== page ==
PJ Harvey’s Astonishing Debut
In her new collection of essays, Sex, Art, and American Culture, Camille Paglia conforms to the caricature she presents in her public antics: a gender-based version of the syndrome nicely outlined in its racial form by the Disposable Heroes of Hiphoprisy in the caustic “Famous and Dandy.” (“What will we do to become famous and dandy / Like Amos and Andy?”) The song’s about how the culture can force even “liberated” blacks into clown roles. Paglia’s the female rendition, only worse: in a sad, Clarence Thomas-ish way, she’s busily constructing an intellectual base for those benefiting from the Backlash. Her methodology by now is obvious: she knocks the left off guard with a feint (defending homosexuality, abortion, drug use, pornography), but then unleashes the zinger, typically something along the lines of an attack on the idea of date rape. To back up her position, Paglia endlessly cites the case of a woman “going upstairs” at a fraternity party. Male sex is hot, Paglia says, and women shouldn’t complain when they get burned.
While Paglia shores up the foundations of the phallocentric worldview, the voices of the already burned still keen in the realms of foxcore and the Riot Girl underground, all luminously laid out by Emily White in the Reader a couple of weeks ago. Spurred by ambitions from the extravagant (We want to put out a record as good as Road to Ruin) to the modest (We want to tour the country in a van), bands like the irresistible L7 (who on Bricks Are Heavy are indeed in Road to Ruin territory) and Bikini Kill, who in a recent show at the Czar Bar blasted their way through “Rebel Girl” and passed out recipes for herbal abortifacients, continue to construct self-conscious alternatives.
But on such a public plane, these groups are necessarily political. Rarer and more difficult are successful works built on the landscape of the emotional and personal; the terrain is even more scarred, and provides even shakier foundations. That’s why predecessors to the debut album of PJ Harvey, Dry, are few and distant: this or that moment of sexual frenzy on a Patti Smith album, or maybe “Why D’Ya Do It,” on Marianne Faithfull’s raging Broken English. (“Why’d you let that trash / Get a hold of your cock, get stoned on my hash?”) But Polly Harvey sees women in a state far past the point of anger or anthem, past, indeed, the point of begging, nearing the point of whole collapse: “You can love her / You can love me at the same time,” Harvey howls in surrender on “Oh My Lover,” the album’s opener.
From there it gets bleaker. Oblique passages float up through her angular, propulsive songs, each shot through with self-disgust and loathing: “I’m happy and bleeding for you.” “Must be a way that I can dress to please him.” “Oh to be your stunning bride.” “I’m walking on water.” Dry’s hero is a Celtic fertility goddess called Sheela-na-gig, who in a ferocious song of the same name stands proudly displaying her genitalia: “Look at these my child-bearing hips / Look at these my ruby red ruby lips.” But Sheela-na-gig’s prizes are dismissed with revulsion.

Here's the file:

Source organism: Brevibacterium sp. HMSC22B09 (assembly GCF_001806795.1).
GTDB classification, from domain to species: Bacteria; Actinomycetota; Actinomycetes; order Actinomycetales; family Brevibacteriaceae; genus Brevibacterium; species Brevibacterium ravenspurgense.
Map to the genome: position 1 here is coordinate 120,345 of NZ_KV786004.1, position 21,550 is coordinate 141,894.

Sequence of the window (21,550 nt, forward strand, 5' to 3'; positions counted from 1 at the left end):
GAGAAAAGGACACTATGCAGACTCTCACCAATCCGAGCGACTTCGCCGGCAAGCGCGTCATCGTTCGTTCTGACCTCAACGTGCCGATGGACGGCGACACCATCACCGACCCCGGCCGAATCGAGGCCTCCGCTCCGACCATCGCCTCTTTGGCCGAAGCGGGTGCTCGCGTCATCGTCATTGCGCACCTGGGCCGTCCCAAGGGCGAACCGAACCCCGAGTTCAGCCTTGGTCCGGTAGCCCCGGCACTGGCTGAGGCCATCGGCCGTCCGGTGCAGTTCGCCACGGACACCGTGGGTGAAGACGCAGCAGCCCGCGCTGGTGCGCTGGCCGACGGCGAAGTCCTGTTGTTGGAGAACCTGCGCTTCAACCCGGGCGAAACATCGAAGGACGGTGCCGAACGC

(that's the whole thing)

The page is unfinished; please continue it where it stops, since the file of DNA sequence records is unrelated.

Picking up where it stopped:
Dry is a scorching catalog of the horrors of contemporary sexual politics, but it’s never didactic, never really explicit. Harvey wrote the songs, sings them, plays the bitter, wrenching guitar and the scary, lacerating violin. The arrangements are spare, almost empty: the songs on the completed record, in fact, are only slightly tricked up (some cymbal-less drumming is added) from the original mournful demo tracks. In them you can still hear Harvey sitting alone at home, constructing a signal rock ‘n’ roll album one track at a time, inspired, perhaps, by the high jinks of Paglia, whose breasts, Sheela-na-gig-like, spill out of her dress so proudly in her recent portrait in Vanity Fair. Paglia, like the woman in “Oh My Lover,” is begging for attention and ready to please. But on Dry Harvey tells what happens when a woman tries to walk on water for a man. She sinks.
Music to Get Naked By
Crash Worship is a very strange, percussion-and-screams-based outfit, apparently from California: the four-song EP I have is vaguely ominous drum stuff with laid-over synth burbles and all manner of strangled vocalizings. But their concert last year at the late Edge of the Lookingglass was by all accounts something to see. Looking down into the Edge’s concert room, say people who were there, was like “looking into the mouth of hell”: The band played guitars, some sort of horns, and lots of percussion, notably upended steel drums that were doused with lighter fluid, set ablaze, and then banged on. Smoke filled the room, and an accompanying entourage got naked, dancing around and, in at least one instance, actually fucking. The band’s returning this weekend, but there’s been a change of venue since posters announcing the show went up. They’re now scheduled to play Friday night in a loft at 600 W. Cermak. Noisy electronic band Illusion of Safety opens what is alleged to be a $7, 11 PM show.
Scoopsville: Cheap Trick is in town mixing Budokan II, with outtakes from the Japanese shows that produced the cacophonous quintuple platinum album of 1979. It’s due out in December on Sony. Meanwhile, lead singer Robin Zander is completing his first solo album, with, Hitsville hears, a song coauthored by Material Issue’s Jim Ellison. That’ll be out in January, and a new Cheap Trick studio album is due next June. The band plays the Rialto Square Theatre in Joliet October 17.
Art accompanying story in printed newspaper (not available in this archive): photo/Maria Mochnacz.